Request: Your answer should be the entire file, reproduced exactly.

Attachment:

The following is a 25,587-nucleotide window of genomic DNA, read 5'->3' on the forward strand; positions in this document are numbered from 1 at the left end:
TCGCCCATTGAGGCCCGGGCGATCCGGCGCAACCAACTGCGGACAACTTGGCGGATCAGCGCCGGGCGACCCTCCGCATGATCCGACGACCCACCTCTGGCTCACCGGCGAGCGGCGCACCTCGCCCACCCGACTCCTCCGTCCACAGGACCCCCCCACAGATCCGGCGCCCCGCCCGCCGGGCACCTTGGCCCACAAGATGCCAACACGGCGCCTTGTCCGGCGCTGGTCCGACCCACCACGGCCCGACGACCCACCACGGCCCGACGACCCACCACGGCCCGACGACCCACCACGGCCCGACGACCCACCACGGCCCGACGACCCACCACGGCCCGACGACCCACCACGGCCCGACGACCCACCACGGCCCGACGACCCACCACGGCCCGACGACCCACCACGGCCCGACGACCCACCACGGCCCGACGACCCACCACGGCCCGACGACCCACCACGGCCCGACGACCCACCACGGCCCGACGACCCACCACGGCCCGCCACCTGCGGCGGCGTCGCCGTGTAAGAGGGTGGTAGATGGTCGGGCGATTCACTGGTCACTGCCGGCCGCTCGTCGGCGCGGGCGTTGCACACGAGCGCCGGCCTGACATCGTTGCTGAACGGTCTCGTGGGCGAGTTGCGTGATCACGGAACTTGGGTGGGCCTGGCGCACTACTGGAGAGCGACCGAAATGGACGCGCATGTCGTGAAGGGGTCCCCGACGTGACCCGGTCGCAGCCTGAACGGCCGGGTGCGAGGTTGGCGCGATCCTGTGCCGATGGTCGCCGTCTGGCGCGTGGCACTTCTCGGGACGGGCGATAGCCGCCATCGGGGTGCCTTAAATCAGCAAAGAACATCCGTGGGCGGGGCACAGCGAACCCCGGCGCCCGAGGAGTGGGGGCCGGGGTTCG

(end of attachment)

The following is a 25,587-nucleotide window of genomic DNA, read 5'->3' on the forward strand; positions in this document are numbered from 1 at the left end:
TCGCCCATTGAGGCCCGGGCGATCCGGCGCAACCAACTGCGGACAACTTGGCGGATCAGCGCCGGGCGACCCTCCGCATGATCCGACGACCCACCTCTGGCTCACCGGCGAGCGGCGCACCTCGCCCACCCGACTCCTCCGTCCACAGGACCCCCCCACAGATCCGGCGCCCCGCCCGCCGGGCACCTTGGCCCACAAGATGCCAACACGGCGCCTTGTCCGGCGCTGGTCCGACCCACCACGGCCCGACGACCCACCACGGCCCGACGACCCACCACGGCCCGACGACCCACCACGGCCCGACGACCCACCACGGCCCGACGACCCACCACGGCCCGACGACCCACCACGGCCCGACGACCCACCACGGCCCGACGACCCACCACGGCCCGACGACCCACCACGGCCCGACGACCCACCACGGCCCGACGACCCACCACGGCCCGACGACCCACCACGGCCCGACGACCCACCACGGCCCGACGACCCACCACGGCCCGCCACCTGCGGCGGCGTCGCCGTGTAAGAGGGTGGTAGATGGTCGGGCGATTCACTGGTCACTGCCGGCCGCTCGTCGGCGCGGGCGTTGCACACGAGCGCCGGCCTGACATCGTTGCTGAACGGTCTCGTGGGCGAGTTGCGTGATCACGGAACTTGGGTGGGCCTGGCGCACTACTGGAGAGCGACCGAAATGGACGCGCATGTCGTGAAGGGGTCCCCGACGTGACCCGGTCGCAGCCTGAACGGCCGGGTGCGAGGTTGGCGCGATCCTGTGCCGATGGTCGCCGTCTGGCGCGTGGCACTTCTCGGGACGGGCGATAGCCGCCATCGGGGTGCCTTAAATCAGCAAAGAACATCCGTGGGCGGGGCACAGCGAACCCCGGCGCCCGAGGAGTGGGGGCCGGGGTTCG